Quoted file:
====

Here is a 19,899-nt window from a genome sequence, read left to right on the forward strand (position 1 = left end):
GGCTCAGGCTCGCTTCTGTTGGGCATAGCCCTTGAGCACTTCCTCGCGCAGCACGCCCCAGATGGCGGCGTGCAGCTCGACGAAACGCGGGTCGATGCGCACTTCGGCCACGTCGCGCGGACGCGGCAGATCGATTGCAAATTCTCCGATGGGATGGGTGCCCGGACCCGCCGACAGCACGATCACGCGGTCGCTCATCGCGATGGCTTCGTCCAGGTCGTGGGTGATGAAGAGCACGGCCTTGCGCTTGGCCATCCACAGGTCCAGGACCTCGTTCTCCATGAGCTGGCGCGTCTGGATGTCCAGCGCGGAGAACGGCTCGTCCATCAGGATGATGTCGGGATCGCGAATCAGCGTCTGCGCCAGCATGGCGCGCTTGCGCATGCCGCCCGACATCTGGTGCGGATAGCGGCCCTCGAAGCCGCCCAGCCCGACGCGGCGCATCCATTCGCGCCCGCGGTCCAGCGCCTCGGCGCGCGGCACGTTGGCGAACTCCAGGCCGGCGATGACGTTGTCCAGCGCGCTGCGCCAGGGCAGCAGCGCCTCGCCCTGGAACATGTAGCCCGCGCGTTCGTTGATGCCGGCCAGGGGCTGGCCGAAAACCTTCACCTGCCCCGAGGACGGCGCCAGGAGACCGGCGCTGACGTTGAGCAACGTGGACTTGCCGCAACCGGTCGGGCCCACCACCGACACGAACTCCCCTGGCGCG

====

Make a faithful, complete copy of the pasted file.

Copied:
Here is a 19,899-nt window from a genome sequence, read left to right on the forward strand (position 1 = left end):
GGCTCAGGCTCGCTTCTGTTGGGCATAGCCCTTGAGCACTTCCTCGCGCAGCACGCCCCAGATGGCGGCGTGCAGCTCGACGAAACGCGGGTCGATGCGCACTTCGGCCACGTCGCGCGGACGCGGCAGATCGATTGCAAATTCTCCGATGGGATGGGTGCCCGGACCCGCCGACAGCACGATCACGCGGTCGCTCATCGCGATGGCTTCGTCCAGGTCGTGGGTGATGAAGAGCACGGCCTTGCGCTTGGCCATCCACAGGTCCAGGACCTCGTTCTCCATGAGCTGGCGCGTCTGGATGTCCAGCGCGGAGAACGGCTCGTCCATCAGGATGATGTCGGGATCGCGAATCAGCGTCTGCGCCAGCATGGCGCGCTTGCGCATGCCGCCCGACATCTGGTGCGGATAGCGGCCCTCGAAGCCGCCCAGCCCGACGCGGCGCATCCATTCGCGCCCGCGGTCCAGCGCCTCGGCGCGCGGCACGTTGGCGAACTCCAGGCCGGCGATGACGTTGTCCAGCGCGCTGCGCCAGGGCAGCAGCGCCTCGCCCTGGAACATGTAGCCCGCGCGTTCGTTGATGCCGGCCAGGGGCTGGCCGAAAACCTTCACCTGCCCCGAGGACGGCGCCAGGAGACCGGCGCTGACGTTGAGCAACGTGGACTTGCCGCAACCGGTCGGGCCCACCACCGACACGAACTCCCCTGGCGCG